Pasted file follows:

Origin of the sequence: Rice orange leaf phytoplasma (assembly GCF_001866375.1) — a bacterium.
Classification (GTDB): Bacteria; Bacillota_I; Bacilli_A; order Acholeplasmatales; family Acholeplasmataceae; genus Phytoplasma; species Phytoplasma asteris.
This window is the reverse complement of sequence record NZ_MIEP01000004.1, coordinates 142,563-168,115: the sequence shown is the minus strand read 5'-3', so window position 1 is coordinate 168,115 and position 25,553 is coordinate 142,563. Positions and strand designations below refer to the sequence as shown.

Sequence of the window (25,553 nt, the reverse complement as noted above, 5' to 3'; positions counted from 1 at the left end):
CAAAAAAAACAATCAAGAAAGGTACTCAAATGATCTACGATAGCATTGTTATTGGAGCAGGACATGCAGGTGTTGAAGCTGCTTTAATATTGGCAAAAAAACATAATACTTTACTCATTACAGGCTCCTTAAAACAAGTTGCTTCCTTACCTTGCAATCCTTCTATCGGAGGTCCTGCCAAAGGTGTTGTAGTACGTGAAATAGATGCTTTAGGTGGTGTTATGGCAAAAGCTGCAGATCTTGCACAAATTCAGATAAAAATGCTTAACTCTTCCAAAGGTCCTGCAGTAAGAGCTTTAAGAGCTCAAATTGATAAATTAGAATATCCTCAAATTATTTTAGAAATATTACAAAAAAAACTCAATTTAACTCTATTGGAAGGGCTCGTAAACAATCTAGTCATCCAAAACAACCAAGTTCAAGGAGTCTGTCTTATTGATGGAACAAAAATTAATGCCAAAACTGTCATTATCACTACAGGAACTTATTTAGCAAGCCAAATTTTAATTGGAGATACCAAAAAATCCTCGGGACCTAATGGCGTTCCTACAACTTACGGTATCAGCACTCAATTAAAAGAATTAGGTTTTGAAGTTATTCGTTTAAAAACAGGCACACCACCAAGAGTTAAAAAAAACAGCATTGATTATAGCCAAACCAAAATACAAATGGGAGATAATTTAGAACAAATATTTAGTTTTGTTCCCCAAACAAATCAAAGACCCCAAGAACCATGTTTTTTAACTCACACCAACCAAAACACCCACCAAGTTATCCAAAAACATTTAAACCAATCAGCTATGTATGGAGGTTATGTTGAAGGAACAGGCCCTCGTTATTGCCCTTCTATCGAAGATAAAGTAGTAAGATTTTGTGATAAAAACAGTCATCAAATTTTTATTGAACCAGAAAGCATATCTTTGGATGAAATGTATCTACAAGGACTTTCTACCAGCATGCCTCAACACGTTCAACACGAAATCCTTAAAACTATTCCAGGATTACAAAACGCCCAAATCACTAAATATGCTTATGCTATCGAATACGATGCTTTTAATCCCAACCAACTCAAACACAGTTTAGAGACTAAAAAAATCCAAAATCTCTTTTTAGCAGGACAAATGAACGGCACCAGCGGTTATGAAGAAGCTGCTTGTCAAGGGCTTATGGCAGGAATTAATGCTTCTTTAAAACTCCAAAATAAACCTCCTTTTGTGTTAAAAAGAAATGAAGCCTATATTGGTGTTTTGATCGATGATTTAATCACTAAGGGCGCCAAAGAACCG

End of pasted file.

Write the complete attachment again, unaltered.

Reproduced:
Origin of the sequence: Rice orange leaf phytoplasma (assembly GCF_001866375.1) — a bacterium.
Classification (GTDB): Bacteria; Bacillota_I; Bacilli_A; order Acholeplasmatales; family Acholeplasmataceae; genus Phytoplasma; species Phytoplasma asteris.
This window is the reverse complement of sequence record NZ_MIEP01000004.1, coordinates 142,563-168,115: the sequence shown is the minus strand read 5'-3', so window position 1 is coordinate 168,115 and position 25,553 is coordinate 142,563. Positions and strand designations below refer to the sequence as shown.

Sequence of the window (25,553 nt, the reverse complement as noted above, 5' to 3'; positions counted from 1 at the left end):
CAAAAAAAACAATCAAGAAAGGTACTCAAATGATCTACGATAGCATTGTTATTGGAGCAGGACATGCAGGTGTTGAAGCTGCTTTAATATTGGCAAAAAAACATAATACTTTACTCATTACAGGCTCCTTAAAACAAGTTGCTTCCTTACCTTGCAATCCTTCTATCGGAGGTCCTGCCAAAGGTGTTGTAGTACGTGAAATAGATGCTTTAGGTGGTGTTATGGCAAAAGCTGCAGATCTTGCACAAATTCAGATAAAAATGCTTAACTCTTCCAAAGGTCCTGCAGTAAGAGCTTTAAGAGCTCAAATTGATAAATTAGAATATCCTCAAATTATTTTAGAAATATTACAAAAAAAACTCAATTTAACTCTATTGGAAGGGCTCGTAAACAATCTAGTCATCCAAAACAACCAAGTTCAAGGAGTCTGTCTTATTGATGGAACAAAAATTAATGCCAAAACTGTCATTATCACTACAGGAACTTATTTAGCAAGCCAAATTTTAATTGGAGATACCAAAAAATCCTCGGGACCTAATGGCGTTCCTACAACTTACGGTATCAGCACTCAATTAAAAGAATTAGGTTTTGAAGTTATTCGTTTAAAAACAGGCACACCACCAAGAGTTAAAAAAAACAGCATTGATTATAGCCAAACCAAAATACAAATGGGAGATAATTTAGAACAAATATTTAGTTTTGTTCCCCAAACAAATCAAAGACCCCAAGAACCATGTTTTTTAACTCACACCAACCAAAACACCCACCAAGTTATCCAAAAACATTTAAACCAATCAGCTATGTATGGAGGTTATGTTGAAGGAACAGGCCCTCGTTATTGCCCTTCTATCGAAGATAAAGTAGTAAGATTTTGTGATAAAAACAGTCATCAAATTTTTATTGAACCAGAAAGCATATCTTTGGATGAAATGTATCTACAAGGACTTTCTACCAGCATGCCTCAACACGTTCAACACGAAATCCTTAAAACTATTCCAGGATTACAAAACGCCCAAATCACTAAATATGCTTATGCTATCGAATACGATGCTTTTAATCCCAACCAACTCAAACACAGTTTAGAGACTAAAAAAATCCAAAATCTCTTTTTAGCAGGACAAATGAACGGCACCAGCGGTTATGAAGAAGCTGCTTGTCAAGGGCTTATGGCAGGAATTAATGCTTCTTTAAAACTCCAAAATAAACCTCCTTTTGTGTTAAAAAGAAATGAAGCCTATATTGGTGTTTTGATCGATGATTTAATCACTAAGGGCGCCAAAGAACCG